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SF supes support (some) free speech

"When Government seeks to use its full power, including the criminal law, to command where a person may get his or her information or what distrusted source he or she may not hear, it uses censorship to control thought. This is unlawful. The First Amendment confirms the freedom to think for ourselves."

July 29, 2012 | By DEBRA SAUNDERS National Columnist | Other Views


Hollywood’s war on Chick-fil-A

The latest solid proof that Hollywood really can't stand traditional Christianity has arrived in an unfolding boycott of Chick-fil-A, a Georgia-based fast-food chain that's rapidly spreading franchises across America.

July 28, 2012 | By L. BRENT BOZELL III Founder and President of the Media Research Center | Other Views


The spreading corporate crime wave

Can it really be a surprise that four out of five Americans have little-to-zero trust in big banks, that 62 percent of us believe corruption is widespread across Corporate America, and that three-fourths of us sense that business corruption has increased in the past three years? We have these views because we keep having their ugliness thrust in our faces.

July 28, 2012 | | Other Views


Yes, guns do kill, but how often are they used in self-defense?

About the tragedy in Aurora, Colo., rapper/actor Ice-T made more sense - and has a better understanding of the Second Amendment - than gun-control proponents.

July 26, 2012 | By LARRY ELDER Author | Other Views


Why governor calls shooter ‘Suspect A’

Colorado Gov. John Hickenlooper had the right idea when he refused to utter the suspected gunman's name in the Aurora multiplex theater shootings, which left 12 dead and 58 wounded. Instead of naming the alleged killer, Hickenlooper referred to him only as "Suspect A." At a prayer vigil Sunday, Hickenlooper read the names of each of the 12 people killed in the incident. After each name, the crowd repeated the refrain, "We will remember."

July 25, 2012 | By Debra Saunders National columnist | Other Views


Stop whining about ‘racist’ voter ID

Photo voter ID laws, according to Attorney General Eric Holder, are a "poll tax." "Many of those without IDs," Holder recently told the NAACP, "would have to travel great distances to get them - and some would struggle to pay for the documents they might need to obtain them."

July 25, 2012 | By LARRY ELDER Author | Other Views


Who bruised SF City Hall's tender arm?

In January, prosecutors would not believe Eliana Lopez when she said her husband, San Francisco Sheriff Ross Mirkarimi, did not hurt her when he bruised her arm during a Dec. 31 argument on the dubious grounds that as a battered woman, she was effectively brainwashed to rationalize the abuse. In July, as Mayor Ed Lee has to go through the San Francisco Ethics Commission in his bid to fire the sheriff, City Hall has concocted a new reason not to listen to Lopez: She's too happy.

July 20, 2012 | By DEBRA SAUNDERS National Columnist | Other Views


Obama is clueless on the economy

"Why is the modern Republican Party so opposed to allowing the rich to pay just a little bit more in taxes to help solve the debt and deficit problem in this country that they would prefer no deal at all?" Sen. Patty Murray, D-Wash., asked at The Brookings Institution on Monday.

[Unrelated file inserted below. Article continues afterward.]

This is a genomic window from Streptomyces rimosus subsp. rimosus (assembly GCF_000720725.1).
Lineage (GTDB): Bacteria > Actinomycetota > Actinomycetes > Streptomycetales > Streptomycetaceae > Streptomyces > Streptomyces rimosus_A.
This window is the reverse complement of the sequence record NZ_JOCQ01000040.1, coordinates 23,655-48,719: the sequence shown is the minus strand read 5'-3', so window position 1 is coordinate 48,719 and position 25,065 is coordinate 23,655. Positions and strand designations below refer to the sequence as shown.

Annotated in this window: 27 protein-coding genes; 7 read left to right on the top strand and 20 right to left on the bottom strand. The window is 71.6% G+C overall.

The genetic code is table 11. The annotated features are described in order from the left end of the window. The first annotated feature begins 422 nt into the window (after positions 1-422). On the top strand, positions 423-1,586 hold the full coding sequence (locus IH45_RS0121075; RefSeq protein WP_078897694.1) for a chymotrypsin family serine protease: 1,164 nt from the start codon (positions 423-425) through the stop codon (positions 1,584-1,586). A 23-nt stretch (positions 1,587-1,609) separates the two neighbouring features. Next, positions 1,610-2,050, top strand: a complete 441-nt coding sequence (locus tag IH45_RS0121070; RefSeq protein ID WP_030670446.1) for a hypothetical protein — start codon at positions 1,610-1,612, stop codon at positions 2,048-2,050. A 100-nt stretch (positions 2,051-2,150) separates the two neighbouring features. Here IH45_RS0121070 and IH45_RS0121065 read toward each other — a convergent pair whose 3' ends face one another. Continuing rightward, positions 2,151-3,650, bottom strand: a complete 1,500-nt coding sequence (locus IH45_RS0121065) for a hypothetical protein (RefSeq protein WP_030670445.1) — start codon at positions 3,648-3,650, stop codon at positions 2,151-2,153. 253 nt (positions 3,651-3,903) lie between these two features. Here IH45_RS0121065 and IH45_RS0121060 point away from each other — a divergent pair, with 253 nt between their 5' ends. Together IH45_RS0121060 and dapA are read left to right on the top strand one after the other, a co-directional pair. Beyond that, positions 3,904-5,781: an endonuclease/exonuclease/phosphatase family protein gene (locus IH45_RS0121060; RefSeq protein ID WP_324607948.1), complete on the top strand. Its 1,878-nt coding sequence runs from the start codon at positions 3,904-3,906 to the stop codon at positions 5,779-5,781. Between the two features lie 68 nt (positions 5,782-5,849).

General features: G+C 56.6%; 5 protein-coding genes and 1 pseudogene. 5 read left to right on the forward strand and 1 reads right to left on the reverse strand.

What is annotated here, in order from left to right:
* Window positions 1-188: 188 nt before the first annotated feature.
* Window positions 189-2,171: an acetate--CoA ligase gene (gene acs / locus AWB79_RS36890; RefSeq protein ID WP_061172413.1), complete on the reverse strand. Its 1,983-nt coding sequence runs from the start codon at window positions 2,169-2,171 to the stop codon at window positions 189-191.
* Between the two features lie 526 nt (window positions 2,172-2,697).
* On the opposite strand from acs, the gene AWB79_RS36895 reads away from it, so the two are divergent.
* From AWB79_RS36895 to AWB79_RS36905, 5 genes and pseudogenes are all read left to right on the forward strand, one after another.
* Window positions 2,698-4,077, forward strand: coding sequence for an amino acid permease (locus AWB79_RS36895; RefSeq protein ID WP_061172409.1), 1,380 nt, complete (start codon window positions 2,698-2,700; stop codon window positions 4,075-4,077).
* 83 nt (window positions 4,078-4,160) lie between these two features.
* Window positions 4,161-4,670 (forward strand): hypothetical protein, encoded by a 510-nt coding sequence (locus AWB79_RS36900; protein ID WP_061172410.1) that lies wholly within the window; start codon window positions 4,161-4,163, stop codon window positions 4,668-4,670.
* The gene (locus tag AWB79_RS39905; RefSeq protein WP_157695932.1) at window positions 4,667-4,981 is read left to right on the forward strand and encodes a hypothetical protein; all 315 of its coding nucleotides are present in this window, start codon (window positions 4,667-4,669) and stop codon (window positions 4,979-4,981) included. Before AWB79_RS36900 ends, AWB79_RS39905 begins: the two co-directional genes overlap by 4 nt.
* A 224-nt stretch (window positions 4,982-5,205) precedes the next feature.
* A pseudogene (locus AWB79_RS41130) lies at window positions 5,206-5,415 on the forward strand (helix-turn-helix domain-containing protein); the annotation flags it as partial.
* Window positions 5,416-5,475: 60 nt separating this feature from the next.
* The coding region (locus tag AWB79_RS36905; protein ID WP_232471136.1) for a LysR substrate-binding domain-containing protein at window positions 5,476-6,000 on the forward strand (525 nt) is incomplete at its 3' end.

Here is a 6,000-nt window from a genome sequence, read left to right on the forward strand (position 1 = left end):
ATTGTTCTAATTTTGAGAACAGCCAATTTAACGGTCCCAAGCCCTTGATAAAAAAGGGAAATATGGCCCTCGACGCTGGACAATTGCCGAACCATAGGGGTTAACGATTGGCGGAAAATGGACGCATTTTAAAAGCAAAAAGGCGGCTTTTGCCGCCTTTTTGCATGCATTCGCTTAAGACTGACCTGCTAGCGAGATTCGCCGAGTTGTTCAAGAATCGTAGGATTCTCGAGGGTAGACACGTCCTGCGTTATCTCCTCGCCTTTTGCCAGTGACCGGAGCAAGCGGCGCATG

July 19, 2012 | By DEBRA SAUNDERS National Columnist | Other Views


CBS: Still lazy with Obama

Back in 2007 and 2008, it was remarkable watching Barack Obama treated to one puffball interview after another, courtesy of Steve Kroft on "60 Minutes." Kroft compared him to Abe Lincoln and oozed about his "political poetry." But it's simply irresponsible, after three and a half years of President Obama wrecking the economy, that CBS - now with anchor Charlie Rose - is still in puffery mode.

July 18, 2012 | By L. BRENT BOZELL III Founder and President of the Media Research Center | Other Views


Is Mitt serious about Condi?

The first criterion in choosing a vice president, it is said, is that he or she must be qualified to be president.

July 17, 2012 | By PAT BUCHANAN Founder and editor of the American Conservative | Other Views


What will high speed rail mean for California?

Californians have always thought of themselves as trailblazers for the rest of the country. As the biggest state in the Union that is home to the gems of Hollywood, Silicon Valley and the world's most productive agricultural land in the Central Valley, our state has proven time and time again to be ahead of the nation.

July 17, 2012 | By KRISTIN OLSEN Assembly Member District 25 | Other Views


Joe Paterno: What cowards do

After years and years of over-the-top stories attesting to the character, honor, integrity and moral fiber of the late Penn State head football coach Joe Paterno, we now know, after reading the 267-page Penn State internal report on child predator Jerry Sandusky, that the legendary coach was nothing more than a narcissistic, arrogant coward.

July 16, 2012 | By ROLAND MARTIN Author | Other Views


Time to focus on ‘Doug Jones Average’

To measure how our economy is doing, media outlets keep a constant eye on the Dow Jones Average. But they're like cats watching the wrong mouse hole, for the great majority of Americans have between zero and next-to-nothing in the stock market.

July 16, 2012 | By JIM HIGHTOWER Political Columnist | Other Views


The investor-government scheme